She also begins a friendship with another nomad, Dave (David Strathairn, the only other real actor in the film), and the two wind up staying at his son’s place in California. Dave says he has feelings for her. He also says his son is letting him stay there permanently. We see a resolution to her problems. But she doesn’t. It’s not what she wants. So she leaves.
To where? She watches the Pacific Ocean in winter. She gets the Amazon Fulfillment Center gig again. She does a jigsaw puzzle in a laundromat. Then it’s the camp in Arizona again. Her life is cyclical now but with inevitable changes. Swankie is dead, and they all toss rocks onto a fire for her because she loved rocks. Bob tosses one in and says “See you don’t the road.” That’s his philosophy: not goodbye but “see you down the road.” Later, he and Fern talk about the losses in their lives his son, gone five years now, and her husband Bo. Initially it feels like a simple sharing, this non-actor playing himself, and the great, no-bullshit actress doing her great, no-bullshit thing. But she’s in a search for answers and he’s not. His philosophy is so cohesive it’s almost like a religion:
I've met hundreds of people out here and I don't ever say a final goodbye. I always just say, “I’ll see you down the road.” And I do. And whether it's a month, or a year, or sometimes years, I see them again. And I can look down the road and I can be certain in my heart that I'll see my son again. You’ll see Bo again. And you can remember your lives together then.
I like the search better. I like uncertainty better than certainty. Particularly as it relates to down the road.
But is this the thing that finally helps Fern? He says “You can remember your lives together” because she’d quoted her father, “What’s remembered, lives,” and she adds that maybe she’s spent too much of her life remembering, i.e., not living. She doesn’t have much but she’s still holding on to too much. And in the next scenes, she finally lets go. She returns to Empire, the town that died, and she gives up the stuff she’d been keeping in storage. That’s when I thought of Nietzsche: “He who possesses little is possessed that much less.” (It’s like Marie Kondo without the PR.) Then she tours her old house, with no one there, with no one remotely interested, and heads out onto the road again. And that’s where it ends.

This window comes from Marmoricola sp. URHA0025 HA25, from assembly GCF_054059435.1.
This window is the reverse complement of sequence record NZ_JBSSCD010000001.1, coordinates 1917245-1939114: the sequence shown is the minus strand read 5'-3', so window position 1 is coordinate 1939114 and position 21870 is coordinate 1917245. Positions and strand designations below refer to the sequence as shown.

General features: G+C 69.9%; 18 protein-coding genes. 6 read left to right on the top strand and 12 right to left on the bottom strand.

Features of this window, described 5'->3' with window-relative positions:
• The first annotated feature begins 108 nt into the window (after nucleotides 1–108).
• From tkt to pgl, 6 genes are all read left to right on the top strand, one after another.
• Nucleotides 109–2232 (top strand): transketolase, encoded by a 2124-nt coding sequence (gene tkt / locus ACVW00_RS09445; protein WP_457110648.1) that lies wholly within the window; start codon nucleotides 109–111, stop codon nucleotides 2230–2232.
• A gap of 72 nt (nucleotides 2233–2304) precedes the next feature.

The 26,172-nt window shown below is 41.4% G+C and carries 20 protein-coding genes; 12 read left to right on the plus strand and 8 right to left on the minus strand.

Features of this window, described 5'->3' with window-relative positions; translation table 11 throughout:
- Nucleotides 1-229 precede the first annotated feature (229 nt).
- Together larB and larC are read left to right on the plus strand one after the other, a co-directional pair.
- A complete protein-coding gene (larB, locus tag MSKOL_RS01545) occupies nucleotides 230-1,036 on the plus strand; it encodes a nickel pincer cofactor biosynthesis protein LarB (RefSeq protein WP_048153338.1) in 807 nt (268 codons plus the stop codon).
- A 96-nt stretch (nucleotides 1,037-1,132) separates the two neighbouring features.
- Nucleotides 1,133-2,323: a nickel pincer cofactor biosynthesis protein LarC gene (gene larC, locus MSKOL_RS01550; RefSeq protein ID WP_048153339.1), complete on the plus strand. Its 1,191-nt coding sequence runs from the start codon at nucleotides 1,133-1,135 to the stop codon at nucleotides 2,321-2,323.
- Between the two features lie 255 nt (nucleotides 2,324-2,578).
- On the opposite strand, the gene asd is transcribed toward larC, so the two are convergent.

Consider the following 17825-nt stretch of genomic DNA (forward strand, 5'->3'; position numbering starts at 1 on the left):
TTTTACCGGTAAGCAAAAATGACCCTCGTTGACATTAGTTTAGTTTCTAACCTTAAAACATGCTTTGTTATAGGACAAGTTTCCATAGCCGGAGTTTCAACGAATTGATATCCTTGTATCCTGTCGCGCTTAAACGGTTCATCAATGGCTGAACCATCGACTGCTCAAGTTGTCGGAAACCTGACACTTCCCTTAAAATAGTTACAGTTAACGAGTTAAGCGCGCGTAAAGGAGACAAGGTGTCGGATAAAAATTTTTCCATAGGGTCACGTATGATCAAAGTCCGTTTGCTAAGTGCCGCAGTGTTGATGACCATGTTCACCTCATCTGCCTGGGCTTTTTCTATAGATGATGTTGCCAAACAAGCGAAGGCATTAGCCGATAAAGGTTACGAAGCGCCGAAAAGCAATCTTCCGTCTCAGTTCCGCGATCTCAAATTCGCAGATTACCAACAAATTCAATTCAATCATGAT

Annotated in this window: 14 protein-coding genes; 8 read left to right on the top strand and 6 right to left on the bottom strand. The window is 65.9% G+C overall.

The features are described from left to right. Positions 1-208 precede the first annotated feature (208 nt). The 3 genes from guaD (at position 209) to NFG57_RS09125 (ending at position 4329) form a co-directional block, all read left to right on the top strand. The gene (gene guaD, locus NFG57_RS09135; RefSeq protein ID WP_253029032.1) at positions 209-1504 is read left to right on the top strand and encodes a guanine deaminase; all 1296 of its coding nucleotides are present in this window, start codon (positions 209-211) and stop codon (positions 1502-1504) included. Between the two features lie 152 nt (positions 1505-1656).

Question: Is that enough?
The movie is certainly atmospheric. It’s both depressing and—well, not exactly uplifting but it has a glint of some possibilities, of life lived in the moment; of a felt life rather than an artificial one. But then there are those Amazon Fulfillment Centers and Wall Drugs to work in, that slow death of the American soul. Is hanging outside the RV at the end of the day, around like-minded folks, enough to counteract that?
“Nomadland” is well-directed by Chloe Zhao, who won an Oscar for it. The movie won best picture. Frances McDormand won her third Oscar.
But is there enough of a story? Enough of an epiphany? Wisdom? Would I ever want to return to it?
Then there’s the fact that the movie was released a year into the pandemic, when we were all still hunkered down, and it was not a good time, and I don’t know if I’ll ever be able to see this movie without thinking of that time. It's not a time I want to return to.